Can dreams actually predict your future? We spoke to two opposing camps

It might have happened to you before: You had a dream your long-lost ex was going to call, and they called the next day. Or maybe once, like me, you had a dream about a global pandemic, and then, you know. If you’ve ever had a dream that seemed to predict the future, though, you also might have had someone roll their eyes at you when you’ve told them your theory. The idea of prophetic dreams or visions is as ancient as it comes, and some people truly believe they’ve had them—myself included. For many others, though, being gifted divine knowledge of the future while they slumber is a hard idea to swallow. So what do experts say is actually going on when you have a dream that eventually comes to pass?

Clinical psychologist Dr. John Mayer, who uses dream interpretation in his practice, tells HelloGiggles that there is nothing mystical or supernatural about seemingly prophetic dreams—it’s just about science.

“The thoughts and images of our dreams are made up of data that has been gathered by our waking perception and stored in our memory,” Dr. Mayer explains. “When dreams appear to predict the future, it is because the dreams are analyzing these facts and making ‘educated guesses’ about upcoming life events.” 

He adds that we make educated guesses all the time in waking life. For example, when you predict that the grocery store will be crowded on a holiday weekend, then get there and see a line out the door, it’s less a divine message and more the result of making an assumption based on a collection of facts. Dr. Mayer also notes that people who pay more attention to their dreams are the ones who more often find them to be predictive. 

“Almost every dream can be analyzed in a way that will pick out predictive elements,” he says.

Our brains might make unusual connections in sleep that we wouldn’t when we are awake, because although “our brains cannot stop” while we sleep, says Dr. Mayer, they don’t process anywhere near the amount of new information that we gather while awake. Dreams, then, analyze data already stored and create connections that are less obvious, illogical, and, occasionally, totally random—which can make some dreams particularly weird. According to Dr. Mayer, the bizarre narratives of dreams might be why some people believe them to be predictive. After all, you can read into symbolism in retrospect. Say you had a dream where you were shaking in a chair, and a week later, there was an earthquake. You might consider that coincidence, or you might consider that predictive.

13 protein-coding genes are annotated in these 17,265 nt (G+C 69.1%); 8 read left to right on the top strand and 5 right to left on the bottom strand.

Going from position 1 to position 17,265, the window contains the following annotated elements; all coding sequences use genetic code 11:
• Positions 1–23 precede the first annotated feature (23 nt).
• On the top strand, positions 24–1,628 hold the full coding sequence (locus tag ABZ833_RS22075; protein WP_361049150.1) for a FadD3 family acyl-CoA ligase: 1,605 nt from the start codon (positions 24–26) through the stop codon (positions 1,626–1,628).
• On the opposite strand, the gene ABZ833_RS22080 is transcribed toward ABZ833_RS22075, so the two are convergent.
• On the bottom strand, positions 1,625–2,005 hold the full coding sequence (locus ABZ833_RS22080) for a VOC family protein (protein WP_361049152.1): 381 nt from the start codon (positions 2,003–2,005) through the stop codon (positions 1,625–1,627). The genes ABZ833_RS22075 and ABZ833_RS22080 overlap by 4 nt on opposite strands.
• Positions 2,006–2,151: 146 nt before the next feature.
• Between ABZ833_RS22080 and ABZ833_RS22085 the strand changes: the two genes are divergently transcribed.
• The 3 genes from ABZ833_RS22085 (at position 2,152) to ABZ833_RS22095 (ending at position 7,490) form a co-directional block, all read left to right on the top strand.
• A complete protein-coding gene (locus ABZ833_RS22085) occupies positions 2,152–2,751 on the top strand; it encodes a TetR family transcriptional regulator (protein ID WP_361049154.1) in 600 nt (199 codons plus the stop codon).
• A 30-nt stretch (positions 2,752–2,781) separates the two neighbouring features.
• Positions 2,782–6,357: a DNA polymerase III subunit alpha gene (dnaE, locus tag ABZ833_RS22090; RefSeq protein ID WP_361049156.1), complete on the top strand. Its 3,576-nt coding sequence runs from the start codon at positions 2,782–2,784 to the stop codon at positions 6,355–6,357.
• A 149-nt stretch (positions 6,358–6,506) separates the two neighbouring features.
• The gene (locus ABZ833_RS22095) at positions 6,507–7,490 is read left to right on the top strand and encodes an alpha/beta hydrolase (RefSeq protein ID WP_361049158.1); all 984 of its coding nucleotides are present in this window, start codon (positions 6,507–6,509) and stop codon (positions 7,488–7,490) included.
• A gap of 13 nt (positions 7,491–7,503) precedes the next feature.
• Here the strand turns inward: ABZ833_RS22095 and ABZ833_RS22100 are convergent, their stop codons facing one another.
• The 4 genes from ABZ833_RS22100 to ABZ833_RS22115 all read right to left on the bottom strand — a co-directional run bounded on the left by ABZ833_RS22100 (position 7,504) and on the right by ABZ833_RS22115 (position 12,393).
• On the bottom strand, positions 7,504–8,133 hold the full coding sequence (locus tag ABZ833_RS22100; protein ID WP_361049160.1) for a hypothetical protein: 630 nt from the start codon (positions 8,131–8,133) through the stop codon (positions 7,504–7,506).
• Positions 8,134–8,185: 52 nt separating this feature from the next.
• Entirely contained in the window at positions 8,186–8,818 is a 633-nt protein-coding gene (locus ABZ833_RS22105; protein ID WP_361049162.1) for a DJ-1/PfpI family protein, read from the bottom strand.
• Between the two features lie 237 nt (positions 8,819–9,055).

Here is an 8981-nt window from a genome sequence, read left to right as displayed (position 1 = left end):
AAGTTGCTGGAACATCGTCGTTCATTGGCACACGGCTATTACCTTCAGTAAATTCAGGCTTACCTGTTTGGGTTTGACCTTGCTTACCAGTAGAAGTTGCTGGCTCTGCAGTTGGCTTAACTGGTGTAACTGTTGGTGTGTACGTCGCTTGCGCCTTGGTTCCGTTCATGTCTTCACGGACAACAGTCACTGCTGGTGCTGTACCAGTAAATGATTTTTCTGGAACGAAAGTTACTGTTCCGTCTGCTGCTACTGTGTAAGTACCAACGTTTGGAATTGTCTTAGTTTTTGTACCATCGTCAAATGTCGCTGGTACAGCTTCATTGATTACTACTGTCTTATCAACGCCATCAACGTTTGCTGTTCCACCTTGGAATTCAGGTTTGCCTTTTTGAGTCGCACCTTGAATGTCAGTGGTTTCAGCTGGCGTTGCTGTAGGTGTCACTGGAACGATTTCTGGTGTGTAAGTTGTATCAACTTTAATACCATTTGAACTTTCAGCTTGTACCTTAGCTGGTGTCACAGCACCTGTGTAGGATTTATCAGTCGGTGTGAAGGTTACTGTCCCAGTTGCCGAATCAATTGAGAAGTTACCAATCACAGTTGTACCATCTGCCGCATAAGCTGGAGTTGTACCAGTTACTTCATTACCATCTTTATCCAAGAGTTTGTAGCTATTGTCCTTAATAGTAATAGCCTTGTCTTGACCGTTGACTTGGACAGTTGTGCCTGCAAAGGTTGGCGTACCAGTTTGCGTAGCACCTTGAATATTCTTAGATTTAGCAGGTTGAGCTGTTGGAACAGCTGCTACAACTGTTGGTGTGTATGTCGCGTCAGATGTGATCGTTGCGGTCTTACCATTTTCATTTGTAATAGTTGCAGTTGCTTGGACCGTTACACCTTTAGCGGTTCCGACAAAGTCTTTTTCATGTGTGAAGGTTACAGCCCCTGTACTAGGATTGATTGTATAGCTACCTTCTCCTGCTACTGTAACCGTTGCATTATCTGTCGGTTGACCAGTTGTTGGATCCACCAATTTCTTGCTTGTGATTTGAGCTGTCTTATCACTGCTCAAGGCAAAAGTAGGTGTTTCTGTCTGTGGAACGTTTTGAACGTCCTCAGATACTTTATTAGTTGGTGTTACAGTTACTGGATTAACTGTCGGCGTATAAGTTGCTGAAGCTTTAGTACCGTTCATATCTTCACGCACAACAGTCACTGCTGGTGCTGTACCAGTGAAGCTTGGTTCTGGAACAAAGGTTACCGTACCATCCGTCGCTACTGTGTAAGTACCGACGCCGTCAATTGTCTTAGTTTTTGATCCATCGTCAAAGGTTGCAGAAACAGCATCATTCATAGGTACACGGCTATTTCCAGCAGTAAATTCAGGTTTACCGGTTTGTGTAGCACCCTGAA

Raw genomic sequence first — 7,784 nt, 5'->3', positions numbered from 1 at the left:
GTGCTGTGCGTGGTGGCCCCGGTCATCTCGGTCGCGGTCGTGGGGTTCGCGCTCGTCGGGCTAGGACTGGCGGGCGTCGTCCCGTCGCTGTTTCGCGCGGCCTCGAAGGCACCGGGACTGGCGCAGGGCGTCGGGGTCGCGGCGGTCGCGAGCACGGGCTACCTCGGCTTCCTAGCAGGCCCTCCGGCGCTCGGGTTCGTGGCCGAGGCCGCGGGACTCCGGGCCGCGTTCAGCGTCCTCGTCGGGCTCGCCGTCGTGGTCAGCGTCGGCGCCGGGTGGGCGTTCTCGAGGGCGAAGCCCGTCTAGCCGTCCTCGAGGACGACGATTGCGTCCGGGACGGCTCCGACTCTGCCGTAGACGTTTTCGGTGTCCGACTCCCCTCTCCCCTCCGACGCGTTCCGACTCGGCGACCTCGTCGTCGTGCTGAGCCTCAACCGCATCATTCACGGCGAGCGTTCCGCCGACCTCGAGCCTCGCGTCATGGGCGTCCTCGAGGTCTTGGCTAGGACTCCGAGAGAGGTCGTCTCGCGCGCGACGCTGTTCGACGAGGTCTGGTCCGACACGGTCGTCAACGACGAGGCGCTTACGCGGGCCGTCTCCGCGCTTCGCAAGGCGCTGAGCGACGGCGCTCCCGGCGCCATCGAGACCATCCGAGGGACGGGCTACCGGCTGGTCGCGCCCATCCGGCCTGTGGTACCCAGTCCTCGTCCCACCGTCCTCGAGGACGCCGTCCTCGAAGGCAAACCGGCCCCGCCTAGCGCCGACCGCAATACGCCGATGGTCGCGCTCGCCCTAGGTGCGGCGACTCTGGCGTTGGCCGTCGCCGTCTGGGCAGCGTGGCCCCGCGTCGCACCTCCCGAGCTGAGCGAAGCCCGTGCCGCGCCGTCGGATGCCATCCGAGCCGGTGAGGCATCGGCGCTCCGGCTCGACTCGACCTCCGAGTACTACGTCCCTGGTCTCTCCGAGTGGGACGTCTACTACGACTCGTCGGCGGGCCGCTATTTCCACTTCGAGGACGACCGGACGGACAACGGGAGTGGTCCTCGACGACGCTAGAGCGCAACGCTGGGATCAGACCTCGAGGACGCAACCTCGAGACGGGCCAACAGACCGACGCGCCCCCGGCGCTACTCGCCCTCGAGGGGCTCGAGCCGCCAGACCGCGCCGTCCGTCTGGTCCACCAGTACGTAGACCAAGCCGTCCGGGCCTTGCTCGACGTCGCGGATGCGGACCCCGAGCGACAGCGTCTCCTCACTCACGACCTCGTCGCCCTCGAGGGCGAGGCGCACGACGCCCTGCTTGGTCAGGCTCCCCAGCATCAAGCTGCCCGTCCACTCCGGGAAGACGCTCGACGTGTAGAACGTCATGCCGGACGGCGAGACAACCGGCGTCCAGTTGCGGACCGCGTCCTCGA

Other types of experts say that reading into your dream symbols is not something to be skeptical of but, instead, that it should be encouraged. Psychic reader and teacher Siobhan Johnson tells HelloGiggles that prophetic dreams are fairly common with her clients. (Like Dr. Mayer, she finds that people more frequently claim they are having predictive dreams after they start paying closer attention to the content of the dreams.)

And while Johnson notes that dreams that seemingly predict a worldwide disaster, for example, are fairly rare, she believes smaller prophetic dreams happen all the time—to all of us. The more capable we are of connecting to our dreams and interpreting their symbols and narratives, the more (potentially prophetic) information we can receive from them. Remembering and understanding that information is a skill you can practice by recording, talking about, and interpreting your dreams.

“After improving my own dream recall, I noticed that several instances of ‘déjà vu‘ were actually times where something I had dreamed about and mostly forgotten had come true,” Johnson says. “I have since worked on the assumption that déjà vu is just partially recalling a dream.”

Johnson believes that there are a lot of important takeaways to be discerned from dreams, both about ourselves and the world around us—present and future. She says that our brains essentially create scenarios in our dreams as a way to give us complicated information that we can interpret, similar to how we might interpret art or music. 

“[Messages] are often delivered in metaphor,” Johnson says. For instance, your brain might symbolize your deteriorating self-esteem within your marriage through a dream where your wife is disgusted by your teeth falling out. “Hopefully you’ll fill in the gaps,” Johnson says of these dreams, and realize that you may be receiving a message you might not be putting together in real life. 

Another way to think about dreams is that they can help you figure out what is going on on a subconscious, emotional level so that you can make informed decisions about the future. Per the example above, if your marriage falls apart, you might look back in retrospect on that dream as predicting the failed marriage. But what if you had that dream and then decided to go to therapy, say? Things might turn out differently, with your marriage saved.

Ultimately, it is up to you to decide what’s going on in your dreams and what you believe they mean. Maybe you think they are totally random, but maybe you’re starting to feel that your dreams just might be giving you valuable hints at the future. Either way: time to get a dream journal, no?

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